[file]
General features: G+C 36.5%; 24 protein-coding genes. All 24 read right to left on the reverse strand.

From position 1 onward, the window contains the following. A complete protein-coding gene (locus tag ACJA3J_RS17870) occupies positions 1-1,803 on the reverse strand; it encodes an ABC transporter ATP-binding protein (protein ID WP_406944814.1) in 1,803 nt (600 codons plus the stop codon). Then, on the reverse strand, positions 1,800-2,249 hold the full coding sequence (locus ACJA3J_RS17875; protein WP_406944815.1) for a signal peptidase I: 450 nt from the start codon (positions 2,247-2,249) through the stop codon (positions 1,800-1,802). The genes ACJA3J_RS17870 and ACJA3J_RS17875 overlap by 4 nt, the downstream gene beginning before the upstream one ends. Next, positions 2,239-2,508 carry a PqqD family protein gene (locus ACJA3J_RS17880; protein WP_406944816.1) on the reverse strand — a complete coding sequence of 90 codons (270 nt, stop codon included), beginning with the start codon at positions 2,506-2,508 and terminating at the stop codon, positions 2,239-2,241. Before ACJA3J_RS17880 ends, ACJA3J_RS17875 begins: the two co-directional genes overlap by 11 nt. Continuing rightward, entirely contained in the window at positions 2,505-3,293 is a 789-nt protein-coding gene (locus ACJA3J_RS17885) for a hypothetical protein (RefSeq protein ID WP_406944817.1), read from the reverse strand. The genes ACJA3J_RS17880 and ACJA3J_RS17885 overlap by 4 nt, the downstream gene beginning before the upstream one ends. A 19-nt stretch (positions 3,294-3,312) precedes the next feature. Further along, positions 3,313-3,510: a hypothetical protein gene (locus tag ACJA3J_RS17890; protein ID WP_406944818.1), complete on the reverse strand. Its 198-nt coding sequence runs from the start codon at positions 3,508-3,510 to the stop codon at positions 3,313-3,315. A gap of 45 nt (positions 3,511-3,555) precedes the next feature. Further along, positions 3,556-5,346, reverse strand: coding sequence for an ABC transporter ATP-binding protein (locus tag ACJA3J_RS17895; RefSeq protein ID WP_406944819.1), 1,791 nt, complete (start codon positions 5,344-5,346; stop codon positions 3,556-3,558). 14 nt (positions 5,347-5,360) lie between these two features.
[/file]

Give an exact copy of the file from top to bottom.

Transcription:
General features: G+C 36.5%; 24 protein-coding genes. All 24 read right to left on the reverse strand.

From position 1 onward, the window contains the following. A complete protein-coding gene (locus tag ACJA3J_RS17870) occupies positions 1-1,803 on the reverse strand; it encodes an ABC transporter ATP-binding protein (protein ID WP_406944814.1) in 1,803 nt (600 codons plus the stop codon). Then, on the reverse strand, positions 1,800-2,249 hold the full coding sequence (locus ACJA3J_RS17875; protein WP_406944815.1) for a signal peptidase I: 450 nt from the start codon (positions 2,247-2,249) through the stop codon (positions 1,800-1,802). The genes ACJA3J_RS17870 and ACJA3J_RS17875 overlap by 4 nt, the downstream gene beginning before the upstream one ends. Next, positions 2,239-2,508 carry a PqqD family protein gene (locus ACJA3J_RS17880; protein WP_406944816.1) on the reverse strand — a complete coding sequence of 90 codons (270 nt, stop codon included), beginning with the start codon at positions 2,506-2,508 and terminating at the stop codon, positions 2,239-2,241. Before ACJA3J_RS17880 ends, ACJA3J_RS17875 begins: the two co-directional genes overlap by 11 nt. Continuing rightward, entirely contained in the window at positions 2,505-3,293 is a 789-nt protein-coding gene (locus ACJA3J_RS17885) for a hypothetical protein (RefSeq protein ID WP_406944817.1), read from the reverse strand. The genes ACJA3J_RS17880 and ACJA3J_RS17885 overlap by 4 nt, the downstream gene beginning before the upstream one ends. A 19-nt stretch (positions 3,294-3,312) precedes the next feature. Further along, positions 3,313-3,510: a hypothetical protein gene (locus tag ACJA3J_RS17890; protein ID WP_406944818.1), complete on the reverse strand. Its 198-nt coding sequence runs from the start codon at positions 3,508-3,510 to the stop codon at positions 3,313-3,315. A gap of 45 nt (positions 3,511-3,555) precedes the next feature. Further along, positions 3,556-5,346, reverse strand: coding sequence for an ABC transporter ATP-binding protein (locus tag ACJA3J_RS17895; RefSeq protein ID WP_406944819.1), 1,791 nt, complete (start codon positions 5,344-5,346; stop codon positions 3,556-3,558). 14 nt (positions 5,347-5,360) lie between these two features.